Strong City Baltimore, the fiscal sponsor organization whose financial disarray last year drew complaints from clients and alarm from foundations, mistakenly sent sensitive financial statements for hundreds of client organizations to people who were not, it appears, supposed to get them.
One of the unintended recipients was Lola B. Pierson, artistic director of The Acme Corporation, who said her small Baltimore-based theater company had stopped using Strong City as a fiscal sponsor.
When she opened the email from Strong City yesterday, Pierson said, she was astonished by what was inside.
It included an attachment with files for a wide range of organizations, from small neighborhood associations to larger entities such as Impact Hub, showing financial reports for the last six months of 2020.
“I couldn’t believe what I was seeing. It was completely inappropriate for them to send them to me,” said Pierson, who said she immediately reported what happened to the Office of the Inspector General for Baltimore.
“At first, I thought it was malware,” said another recipient, Fagan Harris, president and CEO of Baltimore Corps, which he said had severed ties with Strong City about 18 months ago.
After discussing the Strong City email with his organization’s general counsel, Harris said, he concluded it was not some sort of phishing scam from a hacker.
“It really was sent by Strong City,” Harris said. “It was just sloppy and bizarre.”
Strong City Baltimore interim CEO Reginald Davis has not returned multiple calls and emails seeking comment.
Multiple Client Complaints
Inspector General Mercedes Isabel Cumming said today that she could not comment on the mailings.
The Brew reported in August that the IG began a probe into Strong City, whose client organizations receive large sums from city, state and federal programs and through grants from local foundations. Headquartered in a newly renovated East Baltimore factory building, the organization claims more than $14 million in assets.
That investigation was commenced following The Brew’s disclosure that many clients had for months been unable to access the funds Strong City was holding for them.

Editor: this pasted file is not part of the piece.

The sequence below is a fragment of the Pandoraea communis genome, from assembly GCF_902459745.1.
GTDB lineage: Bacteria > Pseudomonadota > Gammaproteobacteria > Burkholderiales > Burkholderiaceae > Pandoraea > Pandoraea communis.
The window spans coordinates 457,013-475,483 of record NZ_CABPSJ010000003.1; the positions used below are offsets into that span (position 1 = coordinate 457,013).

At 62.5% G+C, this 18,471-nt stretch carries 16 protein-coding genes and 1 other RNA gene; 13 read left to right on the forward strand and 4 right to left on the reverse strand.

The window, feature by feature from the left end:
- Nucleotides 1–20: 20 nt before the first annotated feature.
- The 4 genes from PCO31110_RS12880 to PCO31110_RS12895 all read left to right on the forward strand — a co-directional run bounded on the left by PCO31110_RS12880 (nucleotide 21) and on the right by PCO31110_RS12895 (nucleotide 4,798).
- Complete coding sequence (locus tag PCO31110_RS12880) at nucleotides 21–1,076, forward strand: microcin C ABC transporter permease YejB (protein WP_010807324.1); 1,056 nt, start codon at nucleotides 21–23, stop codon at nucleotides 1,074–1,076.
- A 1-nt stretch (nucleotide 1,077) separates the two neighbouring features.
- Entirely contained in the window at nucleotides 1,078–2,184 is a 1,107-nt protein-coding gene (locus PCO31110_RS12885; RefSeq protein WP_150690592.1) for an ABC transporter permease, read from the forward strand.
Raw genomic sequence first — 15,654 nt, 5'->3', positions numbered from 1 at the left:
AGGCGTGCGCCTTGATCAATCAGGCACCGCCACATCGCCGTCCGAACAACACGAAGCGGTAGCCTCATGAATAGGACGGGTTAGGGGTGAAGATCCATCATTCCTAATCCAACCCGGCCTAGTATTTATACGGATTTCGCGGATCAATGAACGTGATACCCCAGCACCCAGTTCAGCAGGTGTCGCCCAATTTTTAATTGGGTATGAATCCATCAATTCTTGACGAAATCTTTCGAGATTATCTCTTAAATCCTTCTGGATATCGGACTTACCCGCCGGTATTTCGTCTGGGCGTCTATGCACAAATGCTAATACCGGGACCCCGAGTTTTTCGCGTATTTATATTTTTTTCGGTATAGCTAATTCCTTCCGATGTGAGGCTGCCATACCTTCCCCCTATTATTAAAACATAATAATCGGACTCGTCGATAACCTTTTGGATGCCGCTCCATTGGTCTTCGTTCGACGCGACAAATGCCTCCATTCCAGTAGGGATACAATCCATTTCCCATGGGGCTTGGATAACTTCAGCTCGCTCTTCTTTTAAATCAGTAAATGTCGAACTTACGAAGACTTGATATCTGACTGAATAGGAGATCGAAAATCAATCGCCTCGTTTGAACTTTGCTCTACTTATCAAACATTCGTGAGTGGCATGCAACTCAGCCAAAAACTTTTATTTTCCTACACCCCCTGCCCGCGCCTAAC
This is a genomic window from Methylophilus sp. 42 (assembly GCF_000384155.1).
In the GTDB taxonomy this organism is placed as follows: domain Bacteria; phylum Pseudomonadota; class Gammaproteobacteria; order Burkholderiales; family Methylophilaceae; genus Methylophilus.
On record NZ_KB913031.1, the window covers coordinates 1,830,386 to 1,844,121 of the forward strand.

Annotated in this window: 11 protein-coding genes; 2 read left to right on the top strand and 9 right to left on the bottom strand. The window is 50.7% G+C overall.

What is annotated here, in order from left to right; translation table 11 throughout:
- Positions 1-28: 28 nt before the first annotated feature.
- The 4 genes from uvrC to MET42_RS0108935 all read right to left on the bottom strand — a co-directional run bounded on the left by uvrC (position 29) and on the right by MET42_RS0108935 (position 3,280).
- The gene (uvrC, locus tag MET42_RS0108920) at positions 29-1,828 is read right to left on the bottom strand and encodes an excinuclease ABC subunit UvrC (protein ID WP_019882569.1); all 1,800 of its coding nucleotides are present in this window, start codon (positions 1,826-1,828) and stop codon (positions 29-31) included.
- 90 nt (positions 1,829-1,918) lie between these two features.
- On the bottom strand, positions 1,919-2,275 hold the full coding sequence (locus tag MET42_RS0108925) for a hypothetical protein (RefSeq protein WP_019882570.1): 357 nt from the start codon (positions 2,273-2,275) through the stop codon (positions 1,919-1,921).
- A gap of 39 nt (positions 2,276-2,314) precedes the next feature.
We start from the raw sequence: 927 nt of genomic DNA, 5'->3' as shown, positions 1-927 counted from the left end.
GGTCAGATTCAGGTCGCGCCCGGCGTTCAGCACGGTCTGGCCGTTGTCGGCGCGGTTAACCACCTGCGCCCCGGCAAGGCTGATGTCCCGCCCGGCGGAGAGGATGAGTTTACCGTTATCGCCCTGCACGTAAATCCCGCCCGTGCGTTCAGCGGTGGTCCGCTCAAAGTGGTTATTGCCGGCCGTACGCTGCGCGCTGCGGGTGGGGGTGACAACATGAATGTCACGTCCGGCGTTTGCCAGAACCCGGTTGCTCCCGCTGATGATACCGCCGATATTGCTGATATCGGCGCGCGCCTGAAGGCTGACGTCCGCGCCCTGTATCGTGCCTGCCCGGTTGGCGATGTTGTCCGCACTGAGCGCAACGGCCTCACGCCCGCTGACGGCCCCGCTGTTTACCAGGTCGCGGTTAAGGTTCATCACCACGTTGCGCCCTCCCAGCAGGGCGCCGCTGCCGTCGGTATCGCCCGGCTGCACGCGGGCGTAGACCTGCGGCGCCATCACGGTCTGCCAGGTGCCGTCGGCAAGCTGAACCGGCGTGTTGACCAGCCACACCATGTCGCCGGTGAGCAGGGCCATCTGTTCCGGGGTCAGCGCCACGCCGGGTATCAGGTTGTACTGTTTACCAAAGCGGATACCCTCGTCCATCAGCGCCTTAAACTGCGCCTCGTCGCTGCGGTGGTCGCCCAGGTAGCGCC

Clients described missing invoices and bounced checks. Some of the city’s biggest nonprofit funders stopped financial dealings with the organization.
Fiscal sponsors, such as Strong City, lend grassroots groups their 501(c)(3) nonprofit status and manage their grants, payroll and other administrative needs in return for a fee.
In the wake of the 2015 Uprising, Strong City rapidly expanded its scope to help grassroots and community groups obtain and manage funds that were becoming available from the Baltimore Children & Youth Fund and other public and private sources.
But leaders of these organizations – just the kind of Black-led grassroots groups meant to benefit from the gush of grant money – said they were stressed and struggling because of lack of communication and mismanagement by Strong City.
“We have reached a breaking point,” said a letter written last July to Strong City by a coalition of 19 client organizations, complaining of inaccurate and delayed financial statements, fouled-up receivables and invoices, delayed and blocked payments.
In response, Strong City made a number of leadership changes and promised to right the ship.
“Our board, leadership, staff have been working tirelessly to identify, isolate and address our challenges,” Davis said at a September news conference in the wake of the disclosures.
Need for an Audit
Since the story broke last year, however, clients still have not been able to access funds and “basically nothing has changed,” according to Impact Hub Executive Director Michelle Geiss, who led the coalition of clients who complained about Strong City’s practices.
“We tried to work with Strong City, we went to the press, some clients have pursued legal avenues, but it’s still stagnant,” Geiss said today.
“There needs to be a forensic audit,” she continued. “People keep saying someone needs to go in and look at their finances, but somehow it doesn’t seem to have happened.”
Yesterday, Pierson forwarded Geiss the strange Strong City email, but by the time she got to it, Geiss said, the links to financial statements were disabled.
“Terrible from the get-go”
The email’s subject line says “675 – ACME Corporation – Preliminary JULY 2020 – DECEMBER 2020 Statement,” but goes on to include the link to more than 280 files from other groups.
This is the text, with odd spacing and in multiple font sizes and colors, that follows:
Pierson said the apparent error and privacy breach did not surprise her given her negative experience with Strong City.
“They were terrible from the get-go,” she said, describing “agonizing” efforts to separate from Strong City about 18 months ago.
She cited “their lack of transparency,” failure to return emails or provide them access to their funds, double-charging donors at one point and other problems.
Even though Acme has a new fiscal sponsor and in her view no financial obligations to Strong City, Pierson said, “they emailed a month ago and demanded $300.”
The playwright, who tweeted about her Strong City email yesterday, said she is watching what happens to the group now with interest.
“I didn’t think they could top themselves, but with this latest incident I think they did.”